If a population can be judged by what it watches on TV, the American public presents a scary sight. First Lady Michelle Obama has made it her mission to persuade Americans that if they are what they eat, they’re a fat mess. I’m thinking if we are what we watch, the prospects are no more promising. You could argue the chicken-or-egg theory about which came first — the crappy taste of the viewers, or the crappy channel offerings from which to choose. Certainly one must precipitate the other, but the question persists as to once they coexist, how much influence do they exert on each other? For instance, psycho bride behavior has probably gone on since before weddings started to resemble royal coronations. The thing to consider is how much has a show like Bridezillas perpetuated that kind of insanity by giving it a public forum labeled ‘entertainment’. Let’s take a peek at some primetime offerings on network and cable channels that extraterrestrials might observe to judge our planet’s inhabitants. Keep in mind that all these shows have been running for several seasons, meaning that their regular viewers are not just the Farkle Family with the rabid dog at the end of the block.
American Pickers does not refer to a public fixation with clean nasal passages, but rather to another American obsession: other people’s junk. This is, believe it or not, offered on the History Channel, suggesting that the folks who choose the programming over there believe Americans already know all there is to know about actual history. This is clearly not the case. I read recently that 65% of Americans could not tell you what years the Civil War spanned. Even fewer know when women won the right to vote. But they certainly all know that a fully restored Coca-Cola machine from the 1940’s is worth big bucks.
The Arts & Entertainment channel (A&E) has its own version of junk picking called Storage Wars. Here a group of savvy entrepreneurs in shorts and tattoos bid on abandoned storage lockers. You can almost smell their clammy T-shirts as they stand on the baking asphalt in front of metal roll down gates shouting out their bids. A&E is also home to those granddaddies of reality entertainment, Hoarders and Intervention. Discriminating viewers have the choice of being voyeurs into the life of someone compelled to save every piece of garbage they’ve ever owned, or someone driven to shoot garbage into their neck veins. If that fails to appeal, they can always open a bag of chips and watch obese people weigh themselves over on NBC’s Biggest Loser. This show is a huge hit, based apparently on the concept that WATCHING someone lose weight is preferable to losing weight YOURSELF, which, as we all know is as entertaining as watching paint dry.
Here in New York City, IRT refers to a subway line, the Interborough Rapid Transit. On the History Channel, it means Ice Road Truckers, a show that follows the adventures of truckers on dangerously icy roads. As opposed to Ax Men, which chronicles the adventures of men chopping wood. Are we this starved to watch other people being active while we sit on the couch eating Fritos? No? How about Cheaters, a hidden camera show that follows adulterers around waiting to catch them in the act. Are we not satisfied with our own cheating? Or Swamp People, History Channel’s foray into the Louisiana bayou and the bizarre culinary habits of its earthier denizens. Has Martha Stewart failed to offer us sufficient squirrel recipes?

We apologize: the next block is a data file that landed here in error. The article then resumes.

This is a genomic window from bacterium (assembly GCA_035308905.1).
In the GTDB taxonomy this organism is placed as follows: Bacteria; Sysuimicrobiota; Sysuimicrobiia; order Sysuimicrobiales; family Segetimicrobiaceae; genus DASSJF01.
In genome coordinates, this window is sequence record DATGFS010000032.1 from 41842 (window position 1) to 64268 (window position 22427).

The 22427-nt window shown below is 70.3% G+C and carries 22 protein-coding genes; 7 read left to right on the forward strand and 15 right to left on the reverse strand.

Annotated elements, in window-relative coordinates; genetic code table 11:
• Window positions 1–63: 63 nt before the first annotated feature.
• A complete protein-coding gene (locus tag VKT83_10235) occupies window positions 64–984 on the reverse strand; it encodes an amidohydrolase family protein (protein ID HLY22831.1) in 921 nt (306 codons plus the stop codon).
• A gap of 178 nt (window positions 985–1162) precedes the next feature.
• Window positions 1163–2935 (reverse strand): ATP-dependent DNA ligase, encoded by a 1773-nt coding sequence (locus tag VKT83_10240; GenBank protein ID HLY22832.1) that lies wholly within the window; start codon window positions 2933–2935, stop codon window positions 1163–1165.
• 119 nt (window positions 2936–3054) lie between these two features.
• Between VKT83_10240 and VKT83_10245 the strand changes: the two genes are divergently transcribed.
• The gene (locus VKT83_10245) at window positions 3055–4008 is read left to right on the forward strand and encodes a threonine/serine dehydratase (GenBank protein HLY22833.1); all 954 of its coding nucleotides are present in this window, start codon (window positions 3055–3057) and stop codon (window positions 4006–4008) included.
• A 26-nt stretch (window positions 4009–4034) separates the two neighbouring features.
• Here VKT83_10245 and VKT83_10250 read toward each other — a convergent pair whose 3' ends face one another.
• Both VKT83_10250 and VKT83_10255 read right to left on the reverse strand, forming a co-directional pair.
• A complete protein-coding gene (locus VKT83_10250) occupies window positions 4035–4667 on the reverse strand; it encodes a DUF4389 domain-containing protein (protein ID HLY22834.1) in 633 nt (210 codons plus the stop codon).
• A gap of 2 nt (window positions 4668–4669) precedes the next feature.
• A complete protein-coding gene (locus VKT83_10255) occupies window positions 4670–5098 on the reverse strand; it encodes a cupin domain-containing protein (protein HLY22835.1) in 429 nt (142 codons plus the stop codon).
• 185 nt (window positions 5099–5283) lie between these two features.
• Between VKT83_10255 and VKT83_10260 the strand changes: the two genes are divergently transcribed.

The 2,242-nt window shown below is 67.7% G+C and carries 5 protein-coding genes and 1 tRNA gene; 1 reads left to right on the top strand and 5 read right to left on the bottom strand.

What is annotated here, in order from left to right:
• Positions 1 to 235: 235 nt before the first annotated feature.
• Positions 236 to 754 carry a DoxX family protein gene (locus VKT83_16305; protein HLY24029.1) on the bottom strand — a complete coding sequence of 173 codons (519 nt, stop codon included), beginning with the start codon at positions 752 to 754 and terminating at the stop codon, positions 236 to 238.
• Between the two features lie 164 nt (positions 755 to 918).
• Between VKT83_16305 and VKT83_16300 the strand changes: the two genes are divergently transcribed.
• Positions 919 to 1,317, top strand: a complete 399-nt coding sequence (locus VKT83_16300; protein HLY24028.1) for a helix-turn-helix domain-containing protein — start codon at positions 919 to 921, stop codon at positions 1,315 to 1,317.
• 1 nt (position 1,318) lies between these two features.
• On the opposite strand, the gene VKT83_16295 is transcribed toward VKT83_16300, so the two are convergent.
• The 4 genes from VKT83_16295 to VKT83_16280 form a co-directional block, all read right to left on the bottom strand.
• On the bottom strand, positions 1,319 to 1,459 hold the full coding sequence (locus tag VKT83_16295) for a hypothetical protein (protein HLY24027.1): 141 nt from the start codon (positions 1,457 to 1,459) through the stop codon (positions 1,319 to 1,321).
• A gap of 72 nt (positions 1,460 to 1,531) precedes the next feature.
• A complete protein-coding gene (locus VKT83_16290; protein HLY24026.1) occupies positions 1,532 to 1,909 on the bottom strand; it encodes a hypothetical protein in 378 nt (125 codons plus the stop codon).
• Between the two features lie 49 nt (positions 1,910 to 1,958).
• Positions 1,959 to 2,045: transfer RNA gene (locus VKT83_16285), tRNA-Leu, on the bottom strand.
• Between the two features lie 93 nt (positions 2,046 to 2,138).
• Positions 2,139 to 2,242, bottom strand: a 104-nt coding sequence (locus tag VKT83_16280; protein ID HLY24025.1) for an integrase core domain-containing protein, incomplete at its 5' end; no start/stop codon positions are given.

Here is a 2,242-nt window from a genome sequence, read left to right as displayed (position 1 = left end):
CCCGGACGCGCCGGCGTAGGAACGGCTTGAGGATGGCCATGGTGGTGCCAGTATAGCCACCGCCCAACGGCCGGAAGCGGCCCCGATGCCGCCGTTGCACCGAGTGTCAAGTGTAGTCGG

An offbeat comedian named Natasha Leggero echoed similar sentiments on Comedy Central when she said that the only thing missing from TV today is a show about the pathetic women who give birth without ever seeming to know they’re pregnant. To illustrate, she walked around the stage looking around idiotically, then stopped, looked down, and cried out: “OH MY GOD!! WHERE DID THIS BABY COME FROM?” She took a few more steps, looked behind her, then yelled, “AND IT’S FOLLOWING ME!”
Some of these exercises in Everyman reality programming work better than others. Deadliest Catch is hard to look away from as the fishing boats pitch in the roiling sea and the crews struggle against the elements and their personal demons. Pawn Stars is a keeper, as much for the quirky staff as for the characters who walk in with their treasures to sell. It’s kind of a working class version of Antiques Roadshow. Pawn Stars even provides an element of education in that the shop owners give an overview of the item from a historical perspective, like, “This is the type of bayonet routinely distributed to officers in the Union Army.” It’s also interesting to consider what possible job Chumlee would have in the actual world if he wasn’t employed at the pawn shop. I mean he either has the IQ of a cranberry or he’s the most gifted actor on TV. Husband and I find the show oddly compelling, but we get a little worried when we both say out loud, “Damn, we already saw this. It’s the one with the Faberge brooch worth $15,000 that the dim-bulb owner thinks is gold-plated.” Then we look at each other like maybe it’s time to do something productive, so we go downstairs and he waters the lawn while I dust the ceiling fan. Sounds like the makings for a hit show. Don’t even pretend you wouldn’t watch.
Daughter’s Fotos pay tribute to NY’s Marriage Equality Act and 2011’s Gay Pride Parade